Skip to main content
ARS Home » Plains Area » Brookings, South Dakota » Integrated Cropping Systems Research » Research » Publications at this Location » Publication #378759

Research Project: Productive Cropping Systems Based on Ecological Principles of Pest Management

Location: Integrated Cropping Systems Research

Title: Testing the role of body size and litter depth on invertebrate diversity across six forests in North America

Author
item Roeder, Karl
item BENSON, BRITTANY - University Of Oklahoma
item WEISER, MICHAEL - University Of Oklahoma
item KASPARI, MICHAEL - University Of Oklahoma

Submitted to: Ecology
Publication Type: Peer Reviewed Journal
Publication Acceptance Date: 11/16/2021
Publication Date: 11/25/2021
Citation: Roeder, K.A., Benson, B.F., Weiser, M.D., Kaspari, M. 2021. Testing the role of body size and litter depth on invertebrate diversity across six forests in North America. Ecology. https://doi.org/10.1002/ecy.3601.
DOI: https://doi.org/10.1002/ecy.3601

Interpretive Summary: Species diversity varies across space and through time. In this paper, we focus on two potential drivers of invertebrate diversity in brown food webs—body size and litter depth—and test hypotheses on how these drivers shape patterns of abundance and richness in mites, springtails, and spiders across six forests in North America. Despite a large amount of variation, the predicted negative relationship between mean body size and abundance occurred in only 18% of cases. We likewise found only 18% of tests supported our prediction that increasing litter depth allows for more individuals. In contrast, invertebrate abundance was linked to species richness 76% of the time and often mediated any effect that body size and litter depth may have had on species richness. Our results suggest that body and habitat size are weak predictors of invertebrate abundance, but that variation in the number of species can generally be predicted by abundance.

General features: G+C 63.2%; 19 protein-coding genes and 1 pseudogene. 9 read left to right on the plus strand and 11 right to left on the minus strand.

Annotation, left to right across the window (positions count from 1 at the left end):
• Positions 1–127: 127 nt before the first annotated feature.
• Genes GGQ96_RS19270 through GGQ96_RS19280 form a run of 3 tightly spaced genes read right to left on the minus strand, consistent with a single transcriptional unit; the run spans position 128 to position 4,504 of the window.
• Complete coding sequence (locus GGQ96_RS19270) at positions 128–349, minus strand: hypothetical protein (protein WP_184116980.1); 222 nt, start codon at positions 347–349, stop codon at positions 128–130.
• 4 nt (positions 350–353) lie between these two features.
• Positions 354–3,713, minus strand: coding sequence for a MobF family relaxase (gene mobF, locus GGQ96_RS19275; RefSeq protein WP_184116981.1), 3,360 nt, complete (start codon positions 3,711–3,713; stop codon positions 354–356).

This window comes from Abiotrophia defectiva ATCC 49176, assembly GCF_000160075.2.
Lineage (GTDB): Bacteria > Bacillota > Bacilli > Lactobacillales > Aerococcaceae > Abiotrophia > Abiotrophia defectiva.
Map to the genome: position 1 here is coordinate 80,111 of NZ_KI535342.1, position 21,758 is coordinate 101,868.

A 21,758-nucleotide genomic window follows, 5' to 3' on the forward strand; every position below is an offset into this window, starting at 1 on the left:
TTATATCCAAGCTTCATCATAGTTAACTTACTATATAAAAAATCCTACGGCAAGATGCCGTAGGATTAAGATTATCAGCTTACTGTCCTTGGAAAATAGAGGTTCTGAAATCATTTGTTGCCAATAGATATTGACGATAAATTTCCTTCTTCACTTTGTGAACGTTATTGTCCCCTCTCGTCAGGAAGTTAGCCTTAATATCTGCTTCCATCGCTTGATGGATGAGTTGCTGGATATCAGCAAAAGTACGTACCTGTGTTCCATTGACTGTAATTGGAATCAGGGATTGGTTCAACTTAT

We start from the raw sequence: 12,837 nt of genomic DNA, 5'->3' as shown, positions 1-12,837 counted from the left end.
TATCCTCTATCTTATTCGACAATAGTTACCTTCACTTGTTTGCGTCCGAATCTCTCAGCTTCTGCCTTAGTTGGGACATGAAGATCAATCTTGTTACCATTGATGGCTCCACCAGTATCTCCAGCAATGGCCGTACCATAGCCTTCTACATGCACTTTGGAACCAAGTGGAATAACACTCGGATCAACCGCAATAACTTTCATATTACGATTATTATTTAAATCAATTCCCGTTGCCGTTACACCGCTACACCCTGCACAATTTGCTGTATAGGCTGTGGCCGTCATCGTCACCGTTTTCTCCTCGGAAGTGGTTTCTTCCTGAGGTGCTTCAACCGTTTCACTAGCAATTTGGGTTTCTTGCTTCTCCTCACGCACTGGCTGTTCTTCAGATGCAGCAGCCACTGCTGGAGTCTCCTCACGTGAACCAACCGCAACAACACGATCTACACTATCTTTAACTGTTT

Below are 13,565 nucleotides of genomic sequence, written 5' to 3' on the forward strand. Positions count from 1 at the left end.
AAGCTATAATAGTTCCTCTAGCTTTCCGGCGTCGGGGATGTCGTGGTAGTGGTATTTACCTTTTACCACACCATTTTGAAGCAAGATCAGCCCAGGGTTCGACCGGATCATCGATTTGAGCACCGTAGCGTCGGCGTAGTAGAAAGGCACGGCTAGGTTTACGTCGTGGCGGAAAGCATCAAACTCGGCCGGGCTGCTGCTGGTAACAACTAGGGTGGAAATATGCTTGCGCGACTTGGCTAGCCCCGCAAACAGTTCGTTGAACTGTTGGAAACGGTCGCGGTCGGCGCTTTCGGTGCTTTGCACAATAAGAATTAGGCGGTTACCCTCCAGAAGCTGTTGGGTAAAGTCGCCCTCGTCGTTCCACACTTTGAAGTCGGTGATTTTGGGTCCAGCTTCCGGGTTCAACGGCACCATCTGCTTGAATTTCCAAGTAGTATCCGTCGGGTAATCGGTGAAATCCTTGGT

Technical Abstract: Ecologists search for rules by which traits dictate the abundance and distribution of species. Here we search for rules that apply across three common taxa of litter invertebrates in six North American forests from Panama to Oregon. We use image analysis to quantify the abundance and body size distributions of mites, springtails, and spiders in 21-m2 plots per forest. We contrast three hypotheses: two of which focus on trait-abundance relationships and a third linking abundance to species richness. Despite three orders of magnitude variation in size, the predicted negative relationship between mean body size and abundance per m2 occurred in only 18% of cases—never for large bodied taxa like spiders. We likewise found only 18% of tests supported our prediction that increasing litter depth allows for high abundance; 2/3 of which occurred at a single deciduous forest in Massachusetts. In contrast, invertebrate abundance constrained species richness 76% of the time, often mediating any effect that body size and litter depth may have had on species richness. Our results suggest that body size and habitat volume in brown food webs are rarely good predictors of patchiness in abundance, but that patchiness in diversity is generally well predicted by abundance.